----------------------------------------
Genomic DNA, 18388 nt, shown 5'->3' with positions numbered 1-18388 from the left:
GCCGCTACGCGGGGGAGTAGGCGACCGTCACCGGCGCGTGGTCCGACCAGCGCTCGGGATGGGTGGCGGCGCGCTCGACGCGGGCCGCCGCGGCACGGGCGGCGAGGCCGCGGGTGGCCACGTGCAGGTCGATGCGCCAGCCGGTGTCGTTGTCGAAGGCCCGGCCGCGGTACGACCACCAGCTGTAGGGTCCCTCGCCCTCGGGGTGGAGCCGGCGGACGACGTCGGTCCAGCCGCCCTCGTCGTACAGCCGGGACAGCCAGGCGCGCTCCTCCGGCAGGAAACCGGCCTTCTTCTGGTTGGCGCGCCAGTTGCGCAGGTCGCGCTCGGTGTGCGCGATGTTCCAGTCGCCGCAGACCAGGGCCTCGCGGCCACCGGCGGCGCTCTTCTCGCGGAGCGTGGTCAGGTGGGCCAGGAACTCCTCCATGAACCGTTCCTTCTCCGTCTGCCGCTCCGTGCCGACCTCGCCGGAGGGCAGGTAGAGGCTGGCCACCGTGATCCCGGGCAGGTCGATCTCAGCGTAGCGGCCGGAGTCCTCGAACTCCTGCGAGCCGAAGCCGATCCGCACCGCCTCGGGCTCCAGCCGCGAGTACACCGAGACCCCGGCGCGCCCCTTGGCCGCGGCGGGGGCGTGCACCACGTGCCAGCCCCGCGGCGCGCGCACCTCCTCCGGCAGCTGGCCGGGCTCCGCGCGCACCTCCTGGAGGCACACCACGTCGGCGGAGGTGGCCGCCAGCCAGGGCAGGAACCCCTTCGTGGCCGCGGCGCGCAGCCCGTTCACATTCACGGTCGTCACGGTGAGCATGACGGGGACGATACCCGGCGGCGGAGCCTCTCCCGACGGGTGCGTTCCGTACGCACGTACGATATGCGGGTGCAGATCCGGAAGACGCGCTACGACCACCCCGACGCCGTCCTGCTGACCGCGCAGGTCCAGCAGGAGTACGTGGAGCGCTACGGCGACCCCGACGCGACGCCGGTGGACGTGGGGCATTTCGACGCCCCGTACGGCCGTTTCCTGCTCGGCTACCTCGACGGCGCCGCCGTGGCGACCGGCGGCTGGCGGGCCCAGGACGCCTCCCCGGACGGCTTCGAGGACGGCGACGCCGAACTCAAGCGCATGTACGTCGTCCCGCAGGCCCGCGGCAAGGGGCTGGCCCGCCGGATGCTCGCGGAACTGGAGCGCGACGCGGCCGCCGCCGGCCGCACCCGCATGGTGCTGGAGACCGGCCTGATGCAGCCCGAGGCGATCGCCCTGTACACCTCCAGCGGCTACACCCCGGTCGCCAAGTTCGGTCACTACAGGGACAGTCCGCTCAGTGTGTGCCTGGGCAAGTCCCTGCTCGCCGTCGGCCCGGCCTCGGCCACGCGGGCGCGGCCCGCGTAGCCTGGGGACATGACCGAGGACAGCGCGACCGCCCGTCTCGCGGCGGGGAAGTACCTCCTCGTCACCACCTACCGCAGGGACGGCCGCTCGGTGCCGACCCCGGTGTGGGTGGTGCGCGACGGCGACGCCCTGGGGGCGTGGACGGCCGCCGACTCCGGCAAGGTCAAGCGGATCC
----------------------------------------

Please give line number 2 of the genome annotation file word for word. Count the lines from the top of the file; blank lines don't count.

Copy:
GCCGCTACGCGGGGGAGTAGGCGACCGTCACCGGCGCGTGGTCCGACCAGCGCTCGGGATGGGTGGCGGCGCGCTCGACGCGGGCCGCCGCGGCACGGGCGGCGAGGCCGCGGGTGGCCACGTGCAGGTCGATGCGCCAGCCGGTGTCGTTGTCGAAGGCCCGGCCGCGGTACGACCACCAGCTGTAGGGTCCCTCGCCCTCGGGGTGGAGCCGGCGGACGACGTCGGTCCAGCCGCCCTCGTCGTACAGCCGGGACAGCCAGGCGCGCTCCTCCGGCAGGAAACCGGCCTTCTTCTGGTTGGCGCGCCAGTTGCGCAGGTCGCGCTCGGTGTGCGCGATGTTCCAGTCGCCGCAGACCAGGGCCTCGCGGCCACCGGCGGCGCTCTTCTCGCGGAGCGTGGTCAGGTGGGCCAGGAACTCCTCCATGAACCGTTCCTTCTCCGTCTGCCGCTCCGTGCCGACCTCGCCGGAGGGCAGGTAGAGGCTGGCCACCGTGATCCCGGGCAGGTCGATCTCAGCGTAGCGGCCGGAGTCCTCGAACTCCTGCGAGCCGAAGCCGATCCGCACCGCCTCGGGCTCCAGCCGCGAGTACACCGAGACCCCGGCGCGCCCCTTGGCCGCGGCGGGGGCGTGCACCACGTGCCAGCCCCGCGGCGCGCGCACCTCCTCCGGCAGCTGGCCGGGCTCCGCGCGCACCTCCTGGAGGCACACCACGTCGGCGGAGGTGGCCGCCAGCCAGGGCAGGAACCCCTTCGTGGCCGCGGCGCGCAGCCCGTTCACATTCACGGTCGTCACGGTGAGCATGACGGGGACGATACCCGGCGGCGGAGCCTCTCCCGACGGGTGCGTTCCGTACGCACGTACGATATGCGGGTGCAGATCCGGAAGACGCGCTACGACCACCCCGACGCCGTCCTGCTGACCGCGCAGGTCCAGCAGGAGTACGTGGAGCGCTACGGCGACCCCGACGCGACGCCGGTGGACGTGGGGCATTTCGACGCCCCGTACGGCCGTTTCCTGCTCGGCTACCTCGACGGCGCCGCCGTGGCGACCGGCGGCTGGCGGGCCCAGGACGCCTCCCCGGACGGCTTCGAGGACGGCGACGCCGAACTCAAGCGCATGTACGTCGTCCCGCAGGCCCGCGGCAAGGGGCTGGCCCGCCGGATGCTCGCGGAACTGGAGCGCGACGCGGCCGCCGCCGGCCGCACCCGCATGGTGCTGGAGACCGGCCTGATGCAGCCCGAGGCGATCGCCCTGTACACCTCCAGCGGCTACACCCCGGTCGCCAAGTTCGGTCACTACAGGGACAGTCCGCTCAGTGTGTGCCTGGGCAAGTCCCTGCTCGCCGTCGGCCCGGCCTCGGCCACGCGGGCGCGGCCCGCGTAGCCTGGGGACATGACCGAGGACAGCGCGACCGCCCGTCTCGCGGCGGGGAAGTACCTCCTCGTCACCACCTACCGCAGGGACGGCCGCTCGGTGCCGACCCCGGTGTGGGTGGTGCGCGACGGCGACGCCCTGGGGGCGTGGACGGCCGCCGACTCCGGCAAGGTCAAGCGGATCC